above.  If partials can be heard out, they are sometimes coded differently
from those that can't be heard individually.

The fact that these terms (tonality etc.) are often used to mean different
things by different authors is alone a good reason to avoid them unless
they are clearly defined when used.

I therefore think that degree or measure of harmonicity (or similar) is a
better term when referring to the degree to which a signal is
harmonic.  This is a relatively straightforward physical concept (though
with many possible ways of defining or estimating it), and is much simpler
than the concepts underlying the other terms (tonality, tonalness, virtual
pitch etc.), which are mostly perceptual in nature and have shifting
meanings depending on who uses them.

******************** While still on this topic, another variation of my first harmonicity measure H1 is obtained with a different definition of ACF:

     RB(k) = SUM (x(n) * x(n+k)),

where the sum is taken over all n in the range [0, N-1], with values of
x(n) outside this range being set to zero.  (This definition is the one
used by the Matlab function xcorr.m.  It applies a window to the signal,
and, apart from a constant scale factor, gives a biassed estimate if
certain statistical assumptions are made, unlike the previous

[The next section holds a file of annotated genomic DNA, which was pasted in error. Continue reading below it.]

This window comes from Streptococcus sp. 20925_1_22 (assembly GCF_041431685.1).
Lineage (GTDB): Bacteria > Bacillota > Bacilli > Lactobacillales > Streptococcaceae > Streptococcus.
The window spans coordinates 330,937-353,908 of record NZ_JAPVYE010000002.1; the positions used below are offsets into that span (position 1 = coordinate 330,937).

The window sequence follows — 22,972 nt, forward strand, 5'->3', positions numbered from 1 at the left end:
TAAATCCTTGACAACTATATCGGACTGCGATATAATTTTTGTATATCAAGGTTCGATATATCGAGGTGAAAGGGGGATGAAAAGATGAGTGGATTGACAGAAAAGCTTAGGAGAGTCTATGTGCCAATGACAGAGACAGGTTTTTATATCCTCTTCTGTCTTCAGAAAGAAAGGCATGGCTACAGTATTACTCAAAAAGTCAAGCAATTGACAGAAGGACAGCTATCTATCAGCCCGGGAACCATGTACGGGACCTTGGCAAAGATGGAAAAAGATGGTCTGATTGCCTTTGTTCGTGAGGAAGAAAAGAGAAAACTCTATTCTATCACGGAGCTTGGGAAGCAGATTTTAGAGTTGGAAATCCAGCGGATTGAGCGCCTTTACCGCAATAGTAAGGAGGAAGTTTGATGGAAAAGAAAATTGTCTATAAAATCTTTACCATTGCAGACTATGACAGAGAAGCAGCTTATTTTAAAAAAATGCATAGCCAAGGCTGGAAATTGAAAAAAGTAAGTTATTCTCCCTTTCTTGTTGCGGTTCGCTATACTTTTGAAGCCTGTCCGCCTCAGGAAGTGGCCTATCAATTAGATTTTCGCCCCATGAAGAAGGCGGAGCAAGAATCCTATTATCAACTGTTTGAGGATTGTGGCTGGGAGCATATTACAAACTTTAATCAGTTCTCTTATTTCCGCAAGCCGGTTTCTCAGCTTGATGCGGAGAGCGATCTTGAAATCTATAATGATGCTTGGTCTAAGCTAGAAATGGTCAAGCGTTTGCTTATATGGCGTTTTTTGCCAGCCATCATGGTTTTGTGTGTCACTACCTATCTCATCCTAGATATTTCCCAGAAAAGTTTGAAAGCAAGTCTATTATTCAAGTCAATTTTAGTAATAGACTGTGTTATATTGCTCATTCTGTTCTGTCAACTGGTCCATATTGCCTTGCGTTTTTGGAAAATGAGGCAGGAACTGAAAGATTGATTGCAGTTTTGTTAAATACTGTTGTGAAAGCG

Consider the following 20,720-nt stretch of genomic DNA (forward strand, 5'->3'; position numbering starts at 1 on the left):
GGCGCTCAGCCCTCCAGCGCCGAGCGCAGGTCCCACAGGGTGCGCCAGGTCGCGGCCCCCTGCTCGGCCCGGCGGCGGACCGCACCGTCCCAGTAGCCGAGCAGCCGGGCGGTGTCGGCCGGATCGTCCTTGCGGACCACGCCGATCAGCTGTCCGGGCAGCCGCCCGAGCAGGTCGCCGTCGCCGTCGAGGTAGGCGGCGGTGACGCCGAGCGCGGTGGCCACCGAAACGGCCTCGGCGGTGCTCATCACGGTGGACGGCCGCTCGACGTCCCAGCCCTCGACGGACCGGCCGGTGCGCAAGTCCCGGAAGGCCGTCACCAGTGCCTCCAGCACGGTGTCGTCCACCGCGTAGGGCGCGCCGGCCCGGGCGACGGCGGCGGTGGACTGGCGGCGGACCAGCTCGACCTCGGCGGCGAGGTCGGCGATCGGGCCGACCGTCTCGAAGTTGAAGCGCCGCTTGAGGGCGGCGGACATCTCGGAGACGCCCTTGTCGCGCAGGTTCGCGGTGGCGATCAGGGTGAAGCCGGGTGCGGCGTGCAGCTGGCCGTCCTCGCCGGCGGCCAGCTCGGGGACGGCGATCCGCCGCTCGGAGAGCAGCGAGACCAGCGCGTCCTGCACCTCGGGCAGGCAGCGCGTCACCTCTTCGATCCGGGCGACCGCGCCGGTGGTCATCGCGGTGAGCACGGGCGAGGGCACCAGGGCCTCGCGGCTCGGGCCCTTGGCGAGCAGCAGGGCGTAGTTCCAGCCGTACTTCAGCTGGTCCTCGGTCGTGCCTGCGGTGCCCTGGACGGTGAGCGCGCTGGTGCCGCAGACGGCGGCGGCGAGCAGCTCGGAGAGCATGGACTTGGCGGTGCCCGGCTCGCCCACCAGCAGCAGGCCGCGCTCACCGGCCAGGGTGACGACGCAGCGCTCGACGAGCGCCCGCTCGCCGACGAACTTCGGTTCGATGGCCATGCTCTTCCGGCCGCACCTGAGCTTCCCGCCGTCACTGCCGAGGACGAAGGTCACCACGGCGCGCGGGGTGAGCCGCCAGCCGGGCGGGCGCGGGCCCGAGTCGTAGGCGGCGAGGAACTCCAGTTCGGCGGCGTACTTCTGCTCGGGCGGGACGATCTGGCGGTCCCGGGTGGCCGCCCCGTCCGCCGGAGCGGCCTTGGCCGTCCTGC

definition.)  The resulting harmonicity measure is then

     H11 = MAX (RB(k)) / RB(0),

where the maximum is taken over k in the range [1, MAX], where MAX should
be larger than any likely period of the harmonic component.

(Incidentally, I should also have written [1, MAX] instead of [1, N-1] for
this range earlier, since both R(k) and RB(k) are unreliable for large lags
k, though for different reasons.)

     Harvey Holmes

At 09:45 22/01/2005, Jim Beauchamp wrote:

That said, it turns out that this is not really what Chris
was interested in. He is interested in something called "tonality",
which is something that has been mentioned in the audio
literature many times, but I have not seen a simple definition.
But basically if a signal is composed of harmonic or quasi-harmonic
sinusoids, it is "tonal". The other extreme is a noisy, random
signal. And, of course, signals can be combinations of both.

Jim Beauchamp


End of AUDITORY Digest - 21 Jan 2005 to 22 Jan 2005 (#2005-14)